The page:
NLP Anthology (Part 3) – Natural Language Intent Recognition

Part 1 Part 2 Part 3 Part 4

Natural Language Intent Recognition: Intelligent Audio Transcript Analytics Using Semantic Analysis to Understand User’s Intent

In the modern business landscape, timing is everything. Quickly identifying user’s intent can help you get a leg up your competition. How? It can enable you to respond actively to a potential customer’s interest and multiply your chances of influencing the key decision-makers through meaningful conversations.

But, if you receive thousands of customer interactions a day, detecting customer intent in your unstructured data is challenging. The good news is that you can automate intent classification with artificial intelligence, so you can identify intent in thousands of emails, social media posts, and more in real-time and prioritize responses to potential customers.

Raise your hand if you’re a business that’s finding it increasingly complex to detect user intent from voluminous unstructured data sets containing long-wielded sentences and juxtaposed multiple objectives. Chances are your hand is up.

The good news is that you now have a solution to this.

Overview of the Problem

Let’s take a typical client call example to understand the challenge here.

The above example shows that the call generally starts with some casual talk ( greetings). The client then states the objective of the call and has a detailed discussion. Finally, the client asks about the suggested next steps, another objective of the call.

What is Intent?

Simply put, refer to anything a user wants to accomplish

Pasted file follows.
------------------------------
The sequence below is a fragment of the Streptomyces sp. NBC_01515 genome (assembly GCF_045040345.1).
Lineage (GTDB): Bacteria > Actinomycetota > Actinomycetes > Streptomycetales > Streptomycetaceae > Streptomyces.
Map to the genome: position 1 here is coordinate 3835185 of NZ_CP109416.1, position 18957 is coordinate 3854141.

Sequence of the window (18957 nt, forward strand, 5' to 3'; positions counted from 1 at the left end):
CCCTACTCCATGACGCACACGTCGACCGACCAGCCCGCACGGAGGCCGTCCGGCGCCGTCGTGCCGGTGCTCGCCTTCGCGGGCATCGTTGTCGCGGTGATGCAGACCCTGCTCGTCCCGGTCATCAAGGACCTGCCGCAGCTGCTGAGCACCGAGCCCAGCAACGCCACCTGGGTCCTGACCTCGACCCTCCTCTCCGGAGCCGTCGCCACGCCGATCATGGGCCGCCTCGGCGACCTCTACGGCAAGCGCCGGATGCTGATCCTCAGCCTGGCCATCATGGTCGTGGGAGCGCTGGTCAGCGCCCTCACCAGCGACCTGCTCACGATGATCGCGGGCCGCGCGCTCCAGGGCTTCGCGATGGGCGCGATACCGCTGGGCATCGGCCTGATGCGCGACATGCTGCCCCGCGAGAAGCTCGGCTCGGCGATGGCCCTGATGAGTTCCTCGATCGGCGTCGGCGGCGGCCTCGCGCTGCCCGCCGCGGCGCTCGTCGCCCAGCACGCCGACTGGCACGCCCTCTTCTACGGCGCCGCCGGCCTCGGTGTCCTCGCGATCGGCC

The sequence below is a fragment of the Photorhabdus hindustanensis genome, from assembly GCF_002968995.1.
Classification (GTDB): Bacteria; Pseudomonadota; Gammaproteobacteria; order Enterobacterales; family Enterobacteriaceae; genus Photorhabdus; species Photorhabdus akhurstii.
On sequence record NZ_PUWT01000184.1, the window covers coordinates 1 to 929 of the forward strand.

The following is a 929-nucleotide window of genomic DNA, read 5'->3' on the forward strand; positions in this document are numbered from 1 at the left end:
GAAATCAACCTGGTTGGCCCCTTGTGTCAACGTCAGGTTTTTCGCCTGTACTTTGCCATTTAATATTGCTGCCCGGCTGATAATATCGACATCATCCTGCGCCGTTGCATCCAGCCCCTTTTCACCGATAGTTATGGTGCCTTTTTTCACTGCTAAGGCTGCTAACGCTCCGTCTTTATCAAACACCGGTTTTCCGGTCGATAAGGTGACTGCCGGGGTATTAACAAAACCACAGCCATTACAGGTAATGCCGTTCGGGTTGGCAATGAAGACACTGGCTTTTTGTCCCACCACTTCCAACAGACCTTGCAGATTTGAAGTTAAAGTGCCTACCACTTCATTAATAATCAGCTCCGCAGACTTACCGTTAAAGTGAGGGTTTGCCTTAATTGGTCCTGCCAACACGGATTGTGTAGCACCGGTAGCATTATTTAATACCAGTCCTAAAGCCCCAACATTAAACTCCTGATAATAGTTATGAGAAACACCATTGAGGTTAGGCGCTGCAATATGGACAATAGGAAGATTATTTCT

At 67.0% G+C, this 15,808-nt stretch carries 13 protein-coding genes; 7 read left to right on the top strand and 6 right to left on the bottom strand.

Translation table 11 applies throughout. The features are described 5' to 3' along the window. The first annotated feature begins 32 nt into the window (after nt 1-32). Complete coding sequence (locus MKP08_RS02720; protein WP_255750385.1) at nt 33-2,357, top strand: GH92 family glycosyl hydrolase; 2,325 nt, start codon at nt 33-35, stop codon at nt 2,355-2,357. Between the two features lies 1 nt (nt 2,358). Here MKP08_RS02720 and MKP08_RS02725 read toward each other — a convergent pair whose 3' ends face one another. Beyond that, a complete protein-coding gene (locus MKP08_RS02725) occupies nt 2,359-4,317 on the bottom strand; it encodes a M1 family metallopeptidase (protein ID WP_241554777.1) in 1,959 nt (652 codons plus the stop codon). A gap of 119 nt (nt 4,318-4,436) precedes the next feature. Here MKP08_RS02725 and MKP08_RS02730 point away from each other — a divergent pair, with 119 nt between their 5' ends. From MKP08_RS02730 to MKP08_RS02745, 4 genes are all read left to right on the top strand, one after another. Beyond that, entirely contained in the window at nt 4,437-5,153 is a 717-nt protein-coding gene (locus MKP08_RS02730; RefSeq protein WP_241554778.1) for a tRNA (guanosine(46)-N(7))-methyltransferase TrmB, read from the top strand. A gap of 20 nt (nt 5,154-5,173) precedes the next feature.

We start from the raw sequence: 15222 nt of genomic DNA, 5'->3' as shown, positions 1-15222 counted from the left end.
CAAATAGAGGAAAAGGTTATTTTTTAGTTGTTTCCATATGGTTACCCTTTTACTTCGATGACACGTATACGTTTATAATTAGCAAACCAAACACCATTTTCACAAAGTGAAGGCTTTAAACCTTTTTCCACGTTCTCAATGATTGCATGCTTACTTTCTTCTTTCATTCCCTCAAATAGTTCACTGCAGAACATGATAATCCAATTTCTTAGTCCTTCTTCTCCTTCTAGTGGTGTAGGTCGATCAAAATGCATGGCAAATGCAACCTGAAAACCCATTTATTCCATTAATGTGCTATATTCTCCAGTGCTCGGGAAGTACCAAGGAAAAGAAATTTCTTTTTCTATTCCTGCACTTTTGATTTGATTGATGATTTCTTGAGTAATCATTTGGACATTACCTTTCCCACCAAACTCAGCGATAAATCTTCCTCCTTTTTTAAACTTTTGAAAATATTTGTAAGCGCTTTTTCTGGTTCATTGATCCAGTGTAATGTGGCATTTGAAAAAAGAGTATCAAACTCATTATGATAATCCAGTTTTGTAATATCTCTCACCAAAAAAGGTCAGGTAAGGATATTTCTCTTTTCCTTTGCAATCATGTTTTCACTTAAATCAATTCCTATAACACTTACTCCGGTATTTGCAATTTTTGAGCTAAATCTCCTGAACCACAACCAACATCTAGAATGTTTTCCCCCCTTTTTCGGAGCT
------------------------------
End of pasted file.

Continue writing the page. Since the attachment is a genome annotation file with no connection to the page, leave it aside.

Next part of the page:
Now talking from a technical perspective, we define intent as a single or group of 2-3 contiguous sentences that can solely convey an idea with its necessary context. Extracting the call intent can lead to many downstream applications, such as better content creation and planning.

3 Challenges in Intent Recognition

We discussed some challenges in part-1 of this 4-blog series. Here we discuss three more challenges specific to intent recognition (or intent classification).

  • There can be multiple intents present across the call transcript like we discussed in the example above.
  • Differentiation between the client intent and details of the same. In the above example, differentiating between the intent, i.e., to know about the growth percentage or its details.
  • Missing or incorrect punctuations leading to wrong sentences extracted as questions. For example, “I’m not sure what the report says?” having a question as wrong punctuation.

Tredence’s NL-IR Approach


Cleaning and casual talk removal steps, mentioned in Part 1 of this 4-blog series, are followed to remove the unwanted sentences present in the transcripts. This important step highly affects the output of the next steps.

For instance, “How are you Cathy? How was your vacation?” should not be extracted by the Question Analytics module, which we will explore later in this blog. The intents are present throughout the call; however, we observed that 92% of the time, the intent was in the first half of the call. Hence, we focused on it to increase the precision of the system.

Feature extraction